CAPITAL IDEAS -- LIVE!
August 2002 News Conference for Forest Owners
Sponsored by Alabama Forest Owners' Association, Inc.
Conference was recorded Wednesday, August 21, 2002.
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Conference Guest Information
Hayes D. Brown
starting time: (00:00)
Hayes D. Brown, attorney and forest owner, will moderate this
news conference. Hayes' email address is
Click Here to View & Hear Prior News Conferences.
If You Own Bottomlands, Welcome to
Save Our Lake.
Vandersteen, Executive Director of the
Association, describes a method tree-huggers are using to
attempt to stop timber harvests in his state. On-going silviculture
operations -- logging, tree-planting, etc. -- are allowed without permit
in wetlands areas, so the tree-huggers are arguing that the landowner
should not be allowed to cut his trees because he hasn't spent much
publicly visible time in his forest. Forest owners who own hardwood
bottoms should watch this fight and take notes.
Phone: (318) 443-2558
The Management Advantage
Chuck Sykes, a
wildlife biologist with a degree from Auburn University, is the host of
a TV show on The Outdoor Channel called The Management Advantage.
Chuck's shows include explanations of how a variety of wildlife habitats
were produced through planned management activities. It should not come
as surprise that Chuck operates a company that can help you achieve your
goals in wildlife and forest management. It is called
C & S
Phone: (334) 705-8944
Mark F. Beeler
A Successful Method to Lease Hunting Land
Mark Beeler is the University Forester for the
Alabama and is responsible for the management of the
University's 34,000+ acres of timberland. Much of the land is leased for
hunting and we think most forest owners will benefit by using the
methods Mark has perfected to find hunters and the best lease prices.
Although this year Mark used a web page to help show prospective lessees
land location and bidding requirements, most forest owners with only a
few tracts of land wouldn't need that luxury.
Click here to
visit UA's Hunting Rights web page Updated 7/16/04
and then be sure to visit the following pages:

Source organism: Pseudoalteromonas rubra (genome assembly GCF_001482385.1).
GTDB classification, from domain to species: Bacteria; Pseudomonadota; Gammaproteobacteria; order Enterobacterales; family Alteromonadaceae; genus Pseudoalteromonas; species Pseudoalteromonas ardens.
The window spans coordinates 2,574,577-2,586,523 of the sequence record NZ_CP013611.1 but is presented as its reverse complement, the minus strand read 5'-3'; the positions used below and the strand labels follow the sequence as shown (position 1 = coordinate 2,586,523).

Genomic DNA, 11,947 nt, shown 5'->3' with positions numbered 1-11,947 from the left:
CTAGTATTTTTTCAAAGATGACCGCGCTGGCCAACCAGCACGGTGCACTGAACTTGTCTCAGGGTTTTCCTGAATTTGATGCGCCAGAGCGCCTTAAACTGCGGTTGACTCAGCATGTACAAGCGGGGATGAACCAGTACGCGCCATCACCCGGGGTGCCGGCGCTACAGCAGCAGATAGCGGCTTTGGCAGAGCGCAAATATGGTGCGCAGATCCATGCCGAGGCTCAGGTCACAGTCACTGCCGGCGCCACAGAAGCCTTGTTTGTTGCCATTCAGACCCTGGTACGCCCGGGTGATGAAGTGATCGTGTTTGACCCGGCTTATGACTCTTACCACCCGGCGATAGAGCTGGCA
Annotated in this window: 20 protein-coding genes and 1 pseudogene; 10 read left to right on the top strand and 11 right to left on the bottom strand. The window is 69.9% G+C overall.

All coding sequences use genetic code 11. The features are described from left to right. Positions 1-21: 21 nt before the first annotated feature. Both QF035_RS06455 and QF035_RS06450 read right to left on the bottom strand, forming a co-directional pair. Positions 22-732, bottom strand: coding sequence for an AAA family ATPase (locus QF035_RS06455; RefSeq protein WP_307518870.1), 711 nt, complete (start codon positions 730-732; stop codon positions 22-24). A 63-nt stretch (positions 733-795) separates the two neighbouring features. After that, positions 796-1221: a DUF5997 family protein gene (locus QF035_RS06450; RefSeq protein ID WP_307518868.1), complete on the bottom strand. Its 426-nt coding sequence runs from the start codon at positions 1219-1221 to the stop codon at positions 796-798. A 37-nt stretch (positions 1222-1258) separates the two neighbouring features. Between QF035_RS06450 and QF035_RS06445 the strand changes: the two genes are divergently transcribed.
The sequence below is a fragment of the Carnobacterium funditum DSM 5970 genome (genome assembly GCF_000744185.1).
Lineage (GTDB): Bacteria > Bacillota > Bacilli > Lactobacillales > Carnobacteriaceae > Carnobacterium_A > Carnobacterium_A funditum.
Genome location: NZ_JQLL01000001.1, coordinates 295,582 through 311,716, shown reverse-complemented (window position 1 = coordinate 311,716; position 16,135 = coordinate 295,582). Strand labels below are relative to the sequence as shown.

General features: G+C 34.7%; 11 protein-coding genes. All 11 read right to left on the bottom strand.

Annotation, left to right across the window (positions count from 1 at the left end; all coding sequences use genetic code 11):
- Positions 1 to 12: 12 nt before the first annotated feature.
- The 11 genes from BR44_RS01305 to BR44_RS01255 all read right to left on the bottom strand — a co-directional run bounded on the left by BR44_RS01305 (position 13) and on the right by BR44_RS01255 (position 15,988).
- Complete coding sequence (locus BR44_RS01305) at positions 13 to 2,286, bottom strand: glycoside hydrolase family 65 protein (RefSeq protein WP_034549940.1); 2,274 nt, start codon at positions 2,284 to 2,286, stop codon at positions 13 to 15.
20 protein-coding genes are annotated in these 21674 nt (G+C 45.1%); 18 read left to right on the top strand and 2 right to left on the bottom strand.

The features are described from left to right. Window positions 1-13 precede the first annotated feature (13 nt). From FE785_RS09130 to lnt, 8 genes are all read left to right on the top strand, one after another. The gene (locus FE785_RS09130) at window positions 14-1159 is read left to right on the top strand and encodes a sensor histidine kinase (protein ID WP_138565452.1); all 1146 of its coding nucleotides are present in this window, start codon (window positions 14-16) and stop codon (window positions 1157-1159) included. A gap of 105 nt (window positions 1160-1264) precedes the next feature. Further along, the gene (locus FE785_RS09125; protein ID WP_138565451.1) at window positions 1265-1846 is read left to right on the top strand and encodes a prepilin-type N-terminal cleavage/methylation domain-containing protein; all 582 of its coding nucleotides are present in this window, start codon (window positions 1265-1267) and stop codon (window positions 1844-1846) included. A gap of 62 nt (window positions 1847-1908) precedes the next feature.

here to Review UA's Recent Bid Results by Tract. The variation
in prices is quite interesting and may help you set your lease prices.
Phone: (205) 348-6473
Dr. David L. Loftis
Regenerating Upland Hardwoods
David Loftis is
Project Leader at the U.S. Forest Service's
Bent Creek Experimental Forest. If your land is located in the
northeast 1/3 of Alabama, you probably own some stands of upland
hardwoods. You may have wondered how to manage those stands; how you can
get them growing the best quality trees possible. Dr. Loftis says that
knowing what your regeneration sources are and making sure that you cut
heavy enough to provide sufficient light on the forest floor are
important considerations. He cautions landowners to avoid the pitfall of
"selective cutting/selective logging" that may not provide the right
conditions to regenerate high quality trees and also discusses what
should be done if your land has no "oak advance reproduction." Finally,
he describes a
regeneration prediction model that he and other researchers are
On the Web:
Oak Regeneration: Serious Problems Practical Recommendations (Symposium
At the Library:
Loftis, David L. 1983. Regenerating Southern
Appalachian mixed hardwood stands with the shelterwood method. Southern
Journal of Applied Forestry 7(4):212-217.
Beck, Donald E. 1988. Clearcutting and other
regeneration options for upland hardwoods.. In: Proceedings Sixteenth
Annual Hardwood Symposium of the Hardwood Research Council; 1988 May
15-18; Cashiers, NC. 44-54
Loftis, David L. 1985. Preharvest herbicide
treatment improves regeneration in Southern Appalachian hardwoods.
Southern Journal of Applied Forestry 9(3):177-180
Loftis, David L. 1989. Species composition of